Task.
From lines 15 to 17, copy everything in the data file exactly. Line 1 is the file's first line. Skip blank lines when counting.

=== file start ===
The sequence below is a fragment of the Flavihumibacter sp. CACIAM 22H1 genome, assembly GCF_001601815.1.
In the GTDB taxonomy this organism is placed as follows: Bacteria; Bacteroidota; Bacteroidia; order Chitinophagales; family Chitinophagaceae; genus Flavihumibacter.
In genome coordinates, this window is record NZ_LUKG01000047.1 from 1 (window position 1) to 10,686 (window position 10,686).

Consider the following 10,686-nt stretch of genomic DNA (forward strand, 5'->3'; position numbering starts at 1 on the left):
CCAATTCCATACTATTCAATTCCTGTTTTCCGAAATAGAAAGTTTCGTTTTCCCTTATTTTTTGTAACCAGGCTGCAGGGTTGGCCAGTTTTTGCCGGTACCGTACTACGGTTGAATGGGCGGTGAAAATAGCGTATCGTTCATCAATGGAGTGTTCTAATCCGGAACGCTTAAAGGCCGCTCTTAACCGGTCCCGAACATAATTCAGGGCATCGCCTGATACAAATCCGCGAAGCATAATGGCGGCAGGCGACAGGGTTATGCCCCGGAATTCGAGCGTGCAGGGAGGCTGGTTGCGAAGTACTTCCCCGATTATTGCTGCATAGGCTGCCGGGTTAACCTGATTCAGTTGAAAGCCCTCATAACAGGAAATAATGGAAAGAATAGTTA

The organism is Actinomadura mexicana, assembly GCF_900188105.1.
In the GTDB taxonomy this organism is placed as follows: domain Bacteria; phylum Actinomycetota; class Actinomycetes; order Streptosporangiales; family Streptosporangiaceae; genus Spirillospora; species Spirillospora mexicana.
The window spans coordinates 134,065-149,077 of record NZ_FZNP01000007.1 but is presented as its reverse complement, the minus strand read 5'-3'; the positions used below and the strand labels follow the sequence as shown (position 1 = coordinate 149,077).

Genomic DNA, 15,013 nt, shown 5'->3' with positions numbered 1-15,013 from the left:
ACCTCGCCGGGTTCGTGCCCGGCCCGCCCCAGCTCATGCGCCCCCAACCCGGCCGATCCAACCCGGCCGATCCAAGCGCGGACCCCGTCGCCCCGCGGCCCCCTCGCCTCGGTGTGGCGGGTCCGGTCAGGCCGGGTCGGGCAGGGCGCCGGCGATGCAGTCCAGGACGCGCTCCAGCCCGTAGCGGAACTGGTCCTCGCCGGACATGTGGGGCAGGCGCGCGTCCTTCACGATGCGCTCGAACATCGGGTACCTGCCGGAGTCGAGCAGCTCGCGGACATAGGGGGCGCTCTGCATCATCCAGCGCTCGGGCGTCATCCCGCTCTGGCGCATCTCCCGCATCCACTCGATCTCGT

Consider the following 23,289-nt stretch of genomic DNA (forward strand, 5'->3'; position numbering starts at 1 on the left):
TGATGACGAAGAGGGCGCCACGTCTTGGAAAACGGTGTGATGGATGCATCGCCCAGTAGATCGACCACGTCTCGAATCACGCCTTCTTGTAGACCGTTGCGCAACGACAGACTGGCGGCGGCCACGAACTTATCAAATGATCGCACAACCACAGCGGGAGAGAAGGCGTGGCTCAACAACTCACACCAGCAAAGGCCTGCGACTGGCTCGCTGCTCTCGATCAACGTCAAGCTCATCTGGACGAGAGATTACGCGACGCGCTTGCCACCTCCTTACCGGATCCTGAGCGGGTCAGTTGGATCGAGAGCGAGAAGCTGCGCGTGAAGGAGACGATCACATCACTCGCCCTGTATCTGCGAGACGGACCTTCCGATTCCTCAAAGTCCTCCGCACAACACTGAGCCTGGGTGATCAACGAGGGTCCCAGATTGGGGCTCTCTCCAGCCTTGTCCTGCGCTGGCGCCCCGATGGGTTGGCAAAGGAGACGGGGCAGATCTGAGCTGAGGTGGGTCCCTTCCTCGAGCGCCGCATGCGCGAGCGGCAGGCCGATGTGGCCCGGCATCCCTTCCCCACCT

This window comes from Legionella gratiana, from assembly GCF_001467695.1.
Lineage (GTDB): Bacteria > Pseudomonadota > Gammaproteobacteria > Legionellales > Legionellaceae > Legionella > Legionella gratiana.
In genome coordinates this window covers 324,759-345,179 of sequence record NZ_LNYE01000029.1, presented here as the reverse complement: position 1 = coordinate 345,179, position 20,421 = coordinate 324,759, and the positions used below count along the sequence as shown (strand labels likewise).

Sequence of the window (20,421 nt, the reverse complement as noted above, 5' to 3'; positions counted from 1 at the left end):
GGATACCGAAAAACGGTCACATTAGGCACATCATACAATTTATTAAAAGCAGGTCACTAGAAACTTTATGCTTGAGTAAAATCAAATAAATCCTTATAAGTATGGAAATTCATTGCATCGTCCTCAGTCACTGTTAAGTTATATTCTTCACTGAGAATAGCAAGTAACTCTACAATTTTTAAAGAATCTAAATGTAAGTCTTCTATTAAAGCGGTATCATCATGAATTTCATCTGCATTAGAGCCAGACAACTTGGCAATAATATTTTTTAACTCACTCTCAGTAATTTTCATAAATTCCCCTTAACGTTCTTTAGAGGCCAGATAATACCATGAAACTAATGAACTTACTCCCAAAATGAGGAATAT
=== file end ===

In genome coordinates this window covers 324,759-345,179 of sequence record NZ_LNYE01000029.1, presented here as the reverse complement: position 1 = coordinate 345,179, position 20,421 = coordinate 324,759, and the positions used below count along the sequence as shown (strand labels likewise).

Sequence of the window (20,421 nt, the reverse complement as noted above, 5' to 3'; positions counted from 1 at the left end):
GGATACCGAAAAACGGTCACATTAGGCACATCATACAATTTATTAAAAGCAGGTCACTAGAAACTTTATGCTTGAGTAAAATCAAATAAATCCTTATAAGTATGGAAATTCATTGCATCGTCCTCAGTCACTGTTAAGTTATATTCTTCACTGAGAATAGCAAGTAACTCTACAATTTTTAAAGAATCTAAATGTAAGTCTTCTATTAAAGCGGTATCATCATGAATTTCATCTGCATTAGAGCCAGACAACTTGGCAATAATATTTTTTAACTCACTCTCAGTAATTTTCATAAATTCCCCTTAACGTTCTTTAGAGGCCAGATAATACCATGAAACTAATGAACTTACTCCCAAAATGAGGAATAT